Queen's University

Instructor's Handbook: Accommodating Students with Disabilities

7.2 Students Who Are Blind or Have Low Vision

Not all individuals who are legally blind are completely without sight. In fact, individuals are considered legally blind when visual acuity is 20/200 or less, that is, ten percent of "normal" vision. Approximately ninety percent of those who are legally blind are classified as having low vision. People with low vision differ greatly in what they are able to see. Some are able only to see shadows, some are able to distinguish colours and still others may possess enough visual acuity to be able to read a blackboard or textbook with special glasses or a monocular. Some people retain adequate vision if they read in excellent light and rest their eyes frequently, or, for others, if the print is enlarged. Others may have little difficulty seeing objects at a great distance, but may be unable to see an obstacle immediately in front of them. Such a problem as this is due to a restricted field of vision.

Individuals who are completely blind may have visual memory and its strength depends on the age when vision was lost. They may rely completely on brailled text or voice reproduction of written material. If you are uncertain how much sight individuals have, or how much assistance they may need with a particular task, you should not hesitate to ask them.

Instructional Strategies
  • Permit the student to sit near the front of the classroom. Some people with low vision benefit from being close to the blackboard. Other students need to record lectures and therefore must be close to the person who is speaking. In both cases, it is important that material written on the blackboard or overhead be read aloud.
  • If the classroom is in a laboratory setting, a "buddy system" may be most beneficial for the student. This will permit the person to obtain the required information and still work within a safe environment
  • Lab instructors should assist the student to label instruments, drawers and chemicals in Braille, or another medium the student can easily identify.
  • Provide a verbal explanation for visual aids (e.g., graphs, charts, diagrams) and verbally emphasize important information.
Communication Strategies
  • Approach the individual so that you are facing him or her, identify yourself, and ask if you can be of assistance. However, do not proceed unless the individual says you can. If you are not sure of exactly what to do, ask the person to explain how you should proceed.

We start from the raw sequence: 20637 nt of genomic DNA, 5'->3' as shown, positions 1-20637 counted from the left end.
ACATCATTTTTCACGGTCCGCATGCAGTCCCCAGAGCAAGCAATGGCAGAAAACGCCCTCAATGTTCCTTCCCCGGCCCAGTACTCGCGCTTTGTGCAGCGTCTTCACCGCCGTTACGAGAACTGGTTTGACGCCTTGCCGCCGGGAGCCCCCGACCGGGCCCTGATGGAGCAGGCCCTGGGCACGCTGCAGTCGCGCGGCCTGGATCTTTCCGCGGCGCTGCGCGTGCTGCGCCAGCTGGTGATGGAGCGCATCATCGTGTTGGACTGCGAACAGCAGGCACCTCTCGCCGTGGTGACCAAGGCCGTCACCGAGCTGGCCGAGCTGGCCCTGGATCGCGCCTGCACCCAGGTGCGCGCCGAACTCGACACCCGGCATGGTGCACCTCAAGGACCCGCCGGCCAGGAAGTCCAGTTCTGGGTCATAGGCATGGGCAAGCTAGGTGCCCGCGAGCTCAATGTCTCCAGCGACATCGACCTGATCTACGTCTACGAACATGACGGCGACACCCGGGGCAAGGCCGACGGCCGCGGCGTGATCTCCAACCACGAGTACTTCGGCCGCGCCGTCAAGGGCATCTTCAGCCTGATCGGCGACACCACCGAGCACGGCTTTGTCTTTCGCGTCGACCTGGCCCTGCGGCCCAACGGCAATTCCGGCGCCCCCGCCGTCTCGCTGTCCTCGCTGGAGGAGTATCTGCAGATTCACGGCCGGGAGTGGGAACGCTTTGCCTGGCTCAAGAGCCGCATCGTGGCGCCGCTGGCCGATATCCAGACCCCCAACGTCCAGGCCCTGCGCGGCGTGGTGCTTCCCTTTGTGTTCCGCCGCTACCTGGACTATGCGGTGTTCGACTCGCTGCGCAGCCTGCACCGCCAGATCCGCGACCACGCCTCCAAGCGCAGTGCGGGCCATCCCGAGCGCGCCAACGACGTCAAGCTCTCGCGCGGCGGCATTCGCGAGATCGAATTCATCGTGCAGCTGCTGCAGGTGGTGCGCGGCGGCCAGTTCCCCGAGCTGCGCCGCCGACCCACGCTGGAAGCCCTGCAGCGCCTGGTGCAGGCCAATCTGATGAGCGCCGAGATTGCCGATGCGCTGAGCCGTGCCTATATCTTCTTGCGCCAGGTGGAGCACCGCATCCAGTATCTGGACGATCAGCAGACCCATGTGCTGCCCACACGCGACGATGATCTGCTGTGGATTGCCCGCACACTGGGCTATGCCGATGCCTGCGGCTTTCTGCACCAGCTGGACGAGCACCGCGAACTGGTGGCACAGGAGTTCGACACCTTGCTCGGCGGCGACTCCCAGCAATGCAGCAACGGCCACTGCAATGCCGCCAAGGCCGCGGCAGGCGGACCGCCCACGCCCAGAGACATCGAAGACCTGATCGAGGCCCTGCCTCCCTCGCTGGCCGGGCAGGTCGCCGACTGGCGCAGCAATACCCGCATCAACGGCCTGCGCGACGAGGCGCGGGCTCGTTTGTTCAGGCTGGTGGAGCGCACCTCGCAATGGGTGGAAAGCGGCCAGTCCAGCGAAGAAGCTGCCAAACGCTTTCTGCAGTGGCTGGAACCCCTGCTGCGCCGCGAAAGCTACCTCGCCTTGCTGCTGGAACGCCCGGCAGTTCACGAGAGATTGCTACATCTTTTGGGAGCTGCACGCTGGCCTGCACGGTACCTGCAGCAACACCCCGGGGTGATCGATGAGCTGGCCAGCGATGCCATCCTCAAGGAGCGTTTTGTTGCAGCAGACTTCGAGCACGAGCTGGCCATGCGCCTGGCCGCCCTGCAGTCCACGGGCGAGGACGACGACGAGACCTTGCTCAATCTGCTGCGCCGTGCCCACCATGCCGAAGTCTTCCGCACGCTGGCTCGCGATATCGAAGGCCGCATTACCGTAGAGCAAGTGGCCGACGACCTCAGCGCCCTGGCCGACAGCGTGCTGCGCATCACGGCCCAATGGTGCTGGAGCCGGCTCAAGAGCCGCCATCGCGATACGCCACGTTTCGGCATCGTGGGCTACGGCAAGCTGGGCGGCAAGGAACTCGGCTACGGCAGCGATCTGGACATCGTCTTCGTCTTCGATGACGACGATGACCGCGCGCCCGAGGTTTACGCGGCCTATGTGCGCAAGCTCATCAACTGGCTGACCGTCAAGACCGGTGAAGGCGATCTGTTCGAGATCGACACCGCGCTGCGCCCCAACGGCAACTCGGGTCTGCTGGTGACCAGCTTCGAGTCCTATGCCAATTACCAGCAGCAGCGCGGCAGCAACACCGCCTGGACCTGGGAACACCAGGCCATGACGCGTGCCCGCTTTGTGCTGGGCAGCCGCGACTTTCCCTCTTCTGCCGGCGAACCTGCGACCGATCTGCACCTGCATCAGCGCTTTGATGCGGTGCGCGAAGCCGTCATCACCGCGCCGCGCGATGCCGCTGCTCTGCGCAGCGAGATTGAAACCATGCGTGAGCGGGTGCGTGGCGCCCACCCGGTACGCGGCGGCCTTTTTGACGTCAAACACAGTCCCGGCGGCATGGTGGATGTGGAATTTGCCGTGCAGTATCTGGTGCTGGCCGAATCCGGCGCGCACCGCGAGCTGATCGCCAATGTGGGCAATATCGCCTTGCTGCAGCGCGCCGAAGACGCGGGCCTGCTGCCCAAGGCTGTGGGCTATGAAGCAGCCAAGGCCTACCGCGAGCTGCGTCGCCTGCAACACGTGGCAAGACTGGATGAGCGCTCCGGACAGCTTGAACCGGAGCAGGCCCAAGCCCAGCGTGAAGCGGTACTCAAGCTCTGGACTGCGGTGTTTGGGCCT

• Make sure that your attitude can be heard in your voice. Put your smile, welcome, and helpfulness in your voice.
  • When you are leaving the room, say so.
  • Speak to the individual as you would to any other person. Find out what he or she wants in obtaining a useable format.
  • Speak to the person directly, not through his or her companion.
  • If the individual asks to be guided to a particular area, stand next to him or her, slightly ahead and ask him or her to take your arm. Do not grab the arm of the person who is blind. This is dangerous and can be frightening. Identify any objects as you encounter them, including steps and curbs.
  • When giving directions to a person who is blind, be as clear and specific as possible. Describe the surroundings and make sure to point out obstacles in the direct path of travel. Be careful of using descriptions containing numbers or feet or yards/metres (for example, fifty feet ahead). If you are unsure of how to direct someone who is blind, simply ask the person how you should describe things.
  • When guiding a person who is blind to a chair, guide his or her hand to the back of the chair and tell the person if the chair has arms.
  • Be aware of a service animal and the fact that space will need to be made available for the animal in corridors, aisles, etc. Do not touch or pet a service animal, even if it begs for attention. Service animals are not pets; when in the harness, the animal is working. The service animal is responsible for the safety of its owner. Interference could lead to unnecessary disaster.
  • Do not assume that the individual knows his or her way around the building/classroom.
  • Feel free to use words like "look", "see", or "read"; people who are blind use these words too!
Technological Accommodations
  • If the student uses adaptive equipment which permits him or her to read printed materials or to work on a computer, you may find it helpful to understand its operation. This, of course, is not essential; however, feel free to ask the student to explain the operation of the equipment to you. Upon request, the Coordinator of Library Services for Students with Disabilities would be pleased to demonstrate the equipment available at the library.
Assignment Accommodations
  • Provide the student with ample notice when assigning research papers. The student may require assistance finding and translating material into alternate format, such as large print, Braille or electronic format, as well as proofreading the final product.
  • Class assignments or instructions should be outlined orally.
Examination Accommodations
  • Provide texts or examinations in alternate format (Braille, large print, electronic). Students may require someone to read the exam questions aloud.
  • Allow students to use adaptive technology or assistive devices to write their exams. For example, a computer equipped with large print software, a voice synthesizer, and/or a Braille display.
  • Allow for extra time to complete a test or an examination.